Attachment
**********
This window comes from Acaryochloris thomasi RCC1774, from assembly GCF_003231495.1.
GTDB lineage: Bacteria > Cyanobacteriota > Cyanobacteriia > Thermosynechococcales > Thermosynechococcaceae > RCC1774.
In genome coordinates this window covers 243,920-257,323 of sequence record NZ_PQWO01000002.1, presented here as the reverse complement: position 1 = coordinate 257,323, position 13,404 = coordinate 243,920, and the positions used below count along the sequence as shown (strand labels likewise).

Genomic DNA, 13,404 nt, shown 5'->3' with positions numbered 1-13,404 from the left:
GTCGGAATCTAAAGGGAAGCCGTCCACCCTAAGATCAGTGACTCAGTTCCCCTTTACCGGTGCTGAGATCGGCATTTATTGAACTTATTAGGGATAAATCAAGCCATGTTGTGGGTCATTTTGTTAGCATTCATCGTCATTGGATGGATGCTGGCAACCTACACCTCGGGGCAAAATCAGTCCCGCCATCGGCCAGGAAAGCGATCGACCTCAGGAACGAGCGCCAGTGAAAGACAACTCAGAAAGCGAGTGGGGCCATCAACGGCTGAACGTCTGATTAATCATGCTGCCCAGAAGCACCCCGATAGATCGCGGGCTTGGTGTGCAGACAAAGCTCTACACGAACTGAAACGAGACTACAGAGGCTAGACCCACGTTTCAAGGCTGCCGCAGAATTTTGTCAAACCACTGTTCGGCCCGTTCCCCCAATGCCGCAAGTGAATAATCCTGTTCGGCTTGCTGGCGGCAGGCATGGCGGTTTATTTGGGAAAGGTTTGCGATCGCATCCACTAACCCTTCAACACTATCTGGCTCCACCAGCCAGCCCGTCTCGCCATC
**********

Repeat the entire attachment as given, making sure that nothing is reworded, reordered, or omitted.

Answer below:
This window comes from Acaryochloris thomasi RCC1774, from assembly GCF_003231495.1.
GTDB lineage: Bacteria > Cyanobacteriota > Cyanobacteriia > Thermosynechococcales > Thermosynechococcaceae > RCC1774.
In genome coordinates this window covers 243,920-257,323 of sequence record NZ_PQWO01000002.1, presented here as the reverse complement: position 1 = coordinate 257,323, position 13,404 = coordinate 243,920, and the positions used below count along the sequence as shown (strand labels likewise).

Genomic DNA, 13,404 nt, shown 5'->3' with positions numbered 1-13,404 from the left:
GTCGGAATCTAAAGGGAAGCCGTCCACCCTAAGATCAGTGACTCAGTTCCCCTTTACCGGTGCTGAGATCGGCATTTATTGAACTTATTAGGGATAAATCAAGCCATGTTGTGGGTCATTTTGTTAGCATTCATCGTCATTGGATGGATGCTGGCAACCTACACCTCGGGGCAAAATCAGTCCCGCCATCGGCCAGGAAAGCGATCGACCTCAGGAACGAGCGCCAGTGAAAGACAACTCAGAAAGCGAGTGGGGCCATCAACGGCTGAACGTCTGATTAATCATGCTGCCCAGAAGCACCCCGATAGATCGCGGGCTTGGTGTGCAGACAAAGCTCTACACGAACTGAAACGAGACTACAGAGGCTAGACCCACGTTTCAAGGCTGCCGCAGAATTTTGTCAAACCACTGTTCGGCCCGTTCCCCCAATGCCGCAAGTGAATAATCCTGTTCGGCTTGCTGGCGGCAGGCATGGCGGTTTATTTGGGAAAGGTTTGCGATCGCATCCACTAACCCTTCAACACTATCTGGCTCCACCAGCCAGCCCGTCTCGCCATC